(ST. JOSEPH, Mo.) With flu season right around the corner, the St. Joseph Health Department helped hundreds of Buchanan County residents get protected from the virus, free of charge.
On Wednesday, Clinic Supervisor Connie Werner said the department held a Community Flu Clinic to administer vaccines to anyone 18 and older, with or without insurance.
"We don't want not having the funds for paying for a flu shot to be the reason not to get one," Werner said.
The clinic was held at the St. Joseph REC Center from 8:30 a.m. until noon. The department's Public Information Officer, Stephanie Malita, said they gave out 280 flu shots during the event. While they hope to get more people every year, some are still leery of getting the vaccine.
"One thing that we often hear is, 'I got the flu shot, and then I got the flu,'" Malita said. "The truth is, the flu shot or any vaccine takes a week or two or even a little bit longer to actually build that immune in your system."
She added that in most cases when people get the flu after getting the shot, they often were already exposed to the virus before receiving the vaccine. Werner echoed that statement and said the shot is inactivated, meaning it's not a live vaccine and cannot give someone the virus.
"What can happen is your body might start having reactions as it's forming up those antibodies," Werner said. "So, you might feel achy, you might have a sore arm, you might have a low-grade fever for just a short amount of time. That's your body just preparing to fight off any flu virus that might be coming in."
Malita said flu season typically runs from October through March, but that it can sometimes last even longer. She said peak time in St. Joseph is usually in February. The Centers for Disease Control (CDC) reported that last year's flu season was the longest in 10 years, running for 21 weeks.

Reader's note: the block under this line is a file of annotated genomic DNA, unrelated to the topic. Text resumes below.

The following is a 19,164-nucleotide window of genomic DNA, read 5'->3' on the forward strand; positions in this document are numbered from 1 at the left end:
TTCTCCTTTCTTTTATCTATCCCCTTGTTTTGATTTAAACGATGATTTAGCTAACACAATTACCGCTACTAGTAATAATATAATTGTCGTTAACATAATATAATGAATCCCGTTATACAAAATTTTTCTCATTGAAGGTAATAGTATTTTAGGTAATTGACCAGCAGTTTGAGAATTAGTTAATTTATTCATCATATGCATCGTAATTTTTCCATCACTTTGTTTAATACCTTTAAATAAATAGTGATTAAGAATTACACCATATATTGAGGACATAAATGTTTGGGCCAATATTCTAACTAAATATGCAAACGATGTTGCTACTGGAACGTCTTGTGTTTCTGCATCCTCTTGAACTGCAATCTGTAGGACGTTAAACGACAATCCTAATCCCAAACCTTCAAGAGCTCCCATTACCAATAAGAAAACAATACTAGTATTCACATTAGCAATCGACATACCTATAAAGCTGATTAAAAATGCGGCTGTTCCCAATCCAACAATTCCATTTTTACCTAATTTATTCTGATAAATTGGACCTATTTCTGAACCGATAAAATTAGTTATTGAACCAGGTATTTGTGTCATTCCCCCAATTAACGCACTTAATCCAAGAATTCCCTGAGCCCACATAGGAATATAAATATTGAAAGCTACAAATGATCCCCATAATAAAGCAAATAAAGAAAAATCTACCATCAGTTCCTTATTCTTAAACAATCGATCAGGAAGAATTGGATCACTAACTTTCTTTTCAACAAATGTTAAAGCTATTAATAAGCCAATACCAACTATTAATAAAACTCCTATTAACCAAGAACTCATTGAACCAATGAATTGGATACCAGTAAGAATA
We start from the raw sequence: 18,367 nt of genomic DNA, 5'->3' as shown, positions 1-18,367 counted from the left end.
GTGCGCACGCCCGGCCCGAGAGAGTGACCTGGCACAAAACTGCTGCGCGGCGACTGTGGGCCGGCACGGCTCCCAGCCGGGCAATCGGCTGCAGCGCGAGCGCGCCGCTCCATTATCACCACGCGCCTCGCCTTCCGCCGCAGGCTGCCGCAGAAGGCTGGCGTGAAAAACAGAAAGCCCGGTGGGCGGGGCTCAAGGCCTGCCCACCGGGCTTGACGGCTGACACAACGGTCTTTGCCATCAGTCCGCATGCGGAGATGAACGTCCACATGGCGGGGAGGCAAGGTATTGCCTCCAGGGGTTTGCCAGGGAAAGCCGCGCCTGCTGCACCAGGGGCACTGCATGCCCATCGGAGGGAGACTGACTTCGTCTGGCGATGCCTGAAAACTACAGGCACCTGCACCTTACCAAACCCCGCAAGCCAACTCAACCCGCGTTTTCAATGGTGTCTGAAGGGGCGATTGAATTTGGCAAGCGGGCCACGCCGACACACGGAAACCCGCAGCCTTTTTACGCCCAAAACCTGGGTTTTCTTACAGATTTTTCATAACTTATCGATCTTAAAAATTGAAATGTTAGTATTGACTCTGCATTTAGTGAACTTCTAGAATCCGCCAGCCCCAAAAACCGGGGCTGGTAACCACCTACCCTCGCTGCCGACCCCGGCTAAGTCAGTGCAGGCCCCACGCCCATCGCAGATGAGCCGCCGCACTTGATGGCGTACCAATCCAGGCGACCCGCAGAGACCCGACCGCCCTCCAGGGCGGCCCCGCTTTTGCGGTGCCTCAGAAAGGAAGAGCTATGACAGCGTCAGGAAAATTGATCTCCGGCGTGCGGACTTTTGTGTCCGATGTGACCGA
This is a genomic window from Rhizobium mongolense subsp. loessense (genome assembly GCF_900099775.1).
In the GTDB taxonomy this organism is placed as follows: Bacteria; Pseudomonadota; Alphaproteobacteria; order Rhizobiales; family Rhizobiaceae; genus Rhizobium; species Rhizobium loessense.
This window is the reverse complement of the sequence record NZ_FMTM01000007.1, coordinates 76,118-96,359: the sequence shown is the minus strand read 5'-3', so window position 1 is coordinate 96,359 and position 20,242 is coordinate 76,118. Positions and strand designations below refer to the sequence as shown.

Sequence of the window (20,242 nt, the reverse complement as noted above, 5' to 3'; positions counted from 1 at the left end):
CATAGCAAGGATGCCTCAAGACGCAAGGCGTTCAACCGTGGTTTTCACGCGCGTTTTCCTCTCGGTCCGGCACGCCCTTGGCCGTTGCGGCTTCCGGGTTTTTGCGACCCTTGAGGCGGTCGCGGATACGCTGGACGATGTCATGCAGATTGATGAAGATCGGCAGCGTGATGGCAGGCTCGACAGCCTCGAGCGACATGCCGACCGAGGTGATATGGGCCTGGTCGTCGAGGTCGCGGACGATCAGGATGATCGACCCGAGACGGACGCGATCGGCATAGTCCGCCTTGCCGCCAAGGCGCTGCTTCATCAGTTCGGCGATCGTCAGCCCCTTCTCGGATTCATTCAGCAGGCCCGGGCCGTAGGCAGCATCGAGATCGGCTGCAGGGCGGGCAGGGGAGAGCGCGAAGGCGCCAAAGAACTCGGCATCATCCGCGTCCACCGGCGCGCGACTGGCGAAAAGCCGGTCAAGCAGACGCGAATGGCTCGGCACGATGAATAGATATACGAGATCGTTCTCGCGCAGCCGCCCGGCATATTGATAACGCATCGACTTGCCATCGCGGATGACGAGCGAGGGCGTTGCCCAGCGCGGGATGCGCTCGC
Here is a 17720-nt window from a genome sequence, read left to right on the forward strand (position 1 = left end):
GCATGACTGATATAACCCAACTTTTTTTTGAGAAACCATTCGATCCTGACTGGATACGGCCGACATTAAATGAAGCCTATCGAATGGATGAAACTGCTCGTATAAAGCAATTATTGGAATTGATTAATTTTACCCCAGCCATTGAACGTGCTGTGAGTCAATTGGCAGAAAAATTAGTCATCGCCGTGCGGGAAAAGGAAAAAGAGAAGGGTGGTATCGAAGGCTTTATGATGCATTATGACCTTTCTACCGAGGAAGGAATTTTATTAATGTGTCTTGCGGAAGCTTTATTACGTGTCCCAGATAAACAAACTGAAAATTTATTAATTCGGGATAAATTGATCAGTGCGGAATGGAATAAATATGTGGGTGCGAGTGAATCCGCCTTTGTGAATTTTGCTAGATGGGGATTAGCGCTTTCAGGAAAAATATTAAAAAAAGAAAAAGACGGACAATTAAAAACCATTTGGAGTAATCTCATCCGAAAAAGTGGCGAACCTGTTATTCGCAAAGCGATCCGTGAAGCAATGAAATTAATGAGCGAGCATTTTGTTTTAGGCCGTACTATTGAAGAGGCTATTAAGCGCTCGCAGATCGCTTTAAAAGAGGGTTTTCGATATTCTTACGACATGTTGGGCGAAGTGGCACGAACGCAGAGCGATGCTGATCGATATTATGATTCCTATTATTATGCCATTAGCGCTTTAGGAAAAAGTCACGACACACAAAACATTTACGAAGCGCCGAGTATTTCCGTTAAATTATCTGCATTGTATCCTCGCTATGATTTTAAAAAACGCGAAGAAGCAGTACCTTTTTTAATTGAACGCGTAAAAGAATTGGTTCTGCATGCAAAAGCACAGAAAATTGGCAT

While the department encouraged everyone to get the vaccine, health officials said those most at risk during flu season are young children and elderly adults.
"Their bodies don't have the capacity to fight it off like a healthy immune system does," Malita said.
She added that it's important not to underestimate the flu, and that while it can sometimes seem similar to a common cold, it can also turn deadly.
The CDC reported 186 confirmed U.S. pediatric deaths during the 2017-2018 flu season. Werner said this past season, 138 child deaths were reported.
"That's something that you think is just the flu, but for 138 families it was more than just the flu," Werner said. "The only way to try and get that extra protection is to get your kids that flu shot."
She added that the vaccine for young children is typically administered differently depending on the child's age. The St. Joseph Health Department said they do have the vaccine for children and encouraged parents to contact them if they're needing a child vaccinated.
Anyone who was not able to make it to the free flu clinic on Wednesday has also been asked to contact the Health Department at (816) 271-4636 to get the shot.